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Restrictions on College Football Officials: How Much is Too Much?

Updated: Saturday, August 3 2013, 09:47 PM CDT
In football, the best officials are almost invisible. If they're perfect, or rather if fans think they're perfect, officials could go four full quarters without even being noticed. However, today's 24 hour news cycle and social media craze has put a hold on any anonymity college football officials once had.

"Class and professionalism is required always not just while you're on the field," said Steve Shaw, Southeastern Conference Coordinator of Football Officials.

Shaw, a 21 year veteran official, prohibits his SEC crew members from having a personal Facebook or Twitter account.

"That may seem a little harsh but if you want to be an SEC official, that's really where we need to be," Shaw told KEYE TV sports.

The Big 12 Conference does allow its officials to engage in social media, but Conference Coordinator of Officials Walt Anderson says the league implores using good judgement online, and that includes family and friends.

"If you've got a Facebook account, it better be very generic and your family needs to understand the sensitivity that's involved there," Anderson said.

But what about connections that predate social networks? How much is too much when it comes to an association between an official and a conference school? For both the Big 12 and SEC, it's black and white.

If an official has any financial commitment to a school, ranging from booster clubs to business contracts to a son or daughter's tuition, he cannot call a game involving that school. If an SEC official player for or with a current SEC head coach, that official cannot be assigned to that school's games. In the Big 12, if an official played for a current Big 12 school, while he can officiate that team's non-conference schedule, he is not permitted to call a Big 12 game involving his former team.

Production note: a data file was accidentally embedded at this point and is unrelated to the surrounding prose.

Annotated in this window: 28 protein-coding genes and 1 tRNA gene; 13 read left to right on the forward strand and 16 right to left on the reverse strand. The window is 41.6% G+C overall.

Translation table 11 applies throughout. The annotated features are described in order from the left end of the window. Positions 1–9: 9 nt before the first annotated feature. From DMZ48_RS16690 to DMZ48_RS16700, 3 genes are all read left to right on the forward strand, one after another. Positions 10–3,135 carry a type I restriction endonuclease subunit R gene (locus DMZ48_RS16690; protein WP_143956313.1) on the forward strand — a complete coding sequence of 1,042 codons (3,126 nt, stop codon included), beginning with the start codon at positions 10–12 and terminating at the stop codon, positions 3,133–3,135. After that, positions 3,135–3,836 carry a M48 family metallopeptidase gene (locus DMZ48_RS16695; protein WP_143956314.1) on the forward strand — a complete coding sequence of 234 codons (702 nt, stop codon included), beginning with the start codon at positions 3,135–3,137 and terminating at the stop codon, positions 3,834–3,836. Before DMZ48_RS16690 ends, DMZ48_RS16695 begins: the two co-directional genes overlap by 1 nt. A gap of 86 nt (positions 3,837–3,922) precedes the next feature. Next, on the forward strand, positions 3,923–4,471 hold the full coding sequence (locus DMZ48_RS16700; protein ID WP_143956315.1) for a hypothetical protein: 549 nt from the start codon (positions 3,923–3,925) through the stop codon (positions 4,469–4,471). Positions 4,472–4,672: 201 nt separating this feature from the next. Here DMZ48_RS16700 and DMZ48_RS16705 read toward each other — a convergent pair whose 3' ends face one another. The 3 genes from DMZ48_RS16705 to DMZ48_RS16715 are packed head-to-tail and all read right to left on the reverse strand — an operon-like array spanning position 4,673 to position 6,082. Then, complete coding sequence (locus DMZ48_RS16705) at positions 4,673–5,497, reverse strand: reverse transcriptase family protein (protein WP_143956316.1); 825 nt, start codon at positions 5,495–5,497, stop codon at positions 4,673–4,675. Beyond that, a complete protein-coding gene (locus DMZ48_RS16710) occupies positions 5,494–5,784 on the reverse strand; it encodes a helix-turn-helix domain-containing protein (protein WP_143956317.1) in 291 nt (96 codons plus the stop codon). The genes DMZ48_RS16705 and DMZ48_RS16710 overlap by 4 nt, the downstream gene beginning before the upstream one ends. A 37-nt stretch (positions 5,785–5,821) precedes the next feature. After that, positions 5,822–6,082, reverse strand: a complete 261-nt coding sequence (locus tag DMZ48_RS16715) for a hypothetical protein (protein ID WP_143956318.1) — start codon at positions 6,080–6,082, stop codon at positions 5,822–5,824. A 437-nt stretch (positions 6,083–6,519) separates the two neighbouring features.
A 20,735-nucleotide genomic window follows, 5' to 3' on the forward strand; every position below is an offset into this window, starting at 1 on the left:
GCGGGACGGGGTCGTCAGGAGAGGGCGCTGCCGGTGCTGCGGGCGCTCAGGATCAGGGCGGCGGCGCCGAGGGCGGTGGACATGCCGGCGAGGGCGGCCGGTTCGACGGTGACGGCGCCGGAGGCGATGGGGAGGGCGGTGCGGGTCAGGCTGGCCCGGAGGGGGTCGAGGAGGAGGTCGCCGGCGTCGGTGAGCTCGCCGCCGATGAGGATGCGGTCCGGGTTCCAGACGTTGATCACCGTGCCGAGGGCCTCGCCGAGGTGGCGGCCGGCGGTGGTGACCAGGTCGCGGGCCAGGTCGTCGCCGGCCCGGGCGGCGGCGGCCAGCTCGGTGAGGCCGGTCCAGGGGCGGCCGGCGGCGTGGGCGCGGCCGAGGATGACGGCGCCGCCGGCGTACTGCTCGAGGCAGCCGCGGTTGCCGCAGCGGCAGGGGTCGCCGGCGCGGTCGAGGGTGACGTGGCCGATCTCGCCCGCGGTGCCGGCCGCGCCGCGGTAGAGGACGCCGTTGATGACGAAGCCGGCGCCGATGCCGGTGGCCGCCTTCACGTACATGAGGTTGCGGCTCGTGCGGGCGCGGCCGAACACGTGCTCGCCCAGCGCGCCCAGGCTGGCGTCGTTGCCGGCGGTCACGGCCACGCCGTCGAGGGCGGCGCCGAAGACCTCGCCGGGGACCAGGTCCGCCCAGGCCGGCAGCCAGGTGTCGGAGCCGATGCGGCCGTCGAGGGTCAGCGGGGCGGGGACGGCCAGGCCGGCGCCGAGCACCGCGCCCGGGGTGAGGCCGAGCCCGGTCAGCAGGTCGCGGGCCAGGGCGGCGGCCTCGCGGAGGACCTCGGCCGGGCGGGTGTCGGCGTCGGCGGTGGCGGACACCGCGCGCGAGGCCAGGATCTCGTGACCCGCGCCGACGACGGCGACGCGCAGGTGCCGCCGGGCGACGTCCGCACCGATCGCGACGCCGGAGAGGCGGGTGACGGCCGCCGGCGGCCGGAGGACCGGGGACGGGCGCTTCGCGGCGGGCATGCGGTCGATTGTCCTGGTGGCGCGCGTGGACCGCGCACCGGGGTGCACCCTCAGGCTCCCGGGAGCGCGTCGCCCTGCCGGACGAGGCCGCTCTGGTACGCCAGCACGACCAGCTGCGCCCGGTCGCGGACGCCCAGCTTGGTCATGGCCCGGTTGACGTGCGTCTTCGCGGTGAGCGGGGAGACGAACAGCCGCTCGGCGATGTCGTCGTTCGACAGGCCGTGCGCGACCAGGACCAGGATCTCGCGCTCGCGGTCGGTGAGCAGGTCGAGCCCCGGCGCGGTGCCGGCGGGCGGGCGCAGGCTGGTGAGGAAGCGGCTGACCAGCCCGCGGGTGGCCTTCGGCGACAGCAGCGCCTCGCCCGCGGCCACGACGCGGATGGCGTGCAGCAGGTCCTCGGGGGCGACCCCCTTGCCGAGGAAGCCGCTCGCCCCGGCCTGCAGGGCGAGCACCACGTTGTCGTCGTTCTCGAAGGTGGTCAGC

To stay completely transparent, the SEC even goes as far as to enforce wardrobe requirements for officials' family members attending the game. While at the stadium, they are not allowed to wear the school colors of either team involved in the game their family member is officiating.

"We want to avoid any type of potential conflict," says Shaw.

So on Saturdays, officials are not only enforcing rules, they are abiding by them. Because while the actual game may be just 60 minutes long, the spotlight on the refs outlasts any overtime.Restrictions on College Football Officials: How Much is Too Much?


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Scores & Schedules

October 23, 2014 07:08 GMT

WORLD SERIES - BEST OF SEVEN

Wednesday's Score

World Series Game 2

Kansas City Royals 7, San Francisco 2 (Series tied 1-1)

Thursday's Schedule

No Game Scheduled

Friday's Schedule

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Kansas City (Guthrie 13-11) at San Francisco (Hudson 9-13), 8:07 p.m. (

NATIONAL FOOTBALL LEAGUE

Wednesday's Scores

No Games Scheduled

Thursday's Schedule

San Diego at Denver, 8:25 p.m.

NATIONAL HOCKEY LEAGUE

Wednesday's Scores

Philadelphia 5, Pittsburgh 3

Edmonton 3, Washington 2

Anaheim 4, Buffalo 1

Toronto at Ottawa, ppd.

Thursday's Schedule

N.Y. Islanders at Boston, 7 p.m.

Pittsburgh at Detroit, 7:30 p.m.

Vancouver at St. Louis, 8 p.m.

Chicago at Nashville, 8 p.m.

Arizona at Minnesota, 8 p.m.

Carolina at Calgary, 9 p.m.

Buffalo at Los Angeles, 10:30 p.m.

Columbus at San Jose, 10:30 p.m.

NATIONAL BASKETBALL ASSOCIATION - PRESEASON

Wednesday's Scores

Houston 90, Orlando 89

Boston 100, Brooklyn 86

New York 103, Washington 100

Memphis 96, Cleveland 92

Minnesota 110, Milwaukee 91

Atlanta 117, San Antonio 107

L.A. Lakers 94, Portland 86

Phoenix at L.A. Clippers, 10:30 p.m.

Thursday's Schedule

Indiana at Charlotte, 7 p.m.

Philadelphia at Detroit, 7:30 p.m.

Dallas vs. New Orleans at Bossier City, LA, 8 p.m.

Longhorn Football Scoreboard

Longhorn Football News

 

KEYE-TV Sports Team


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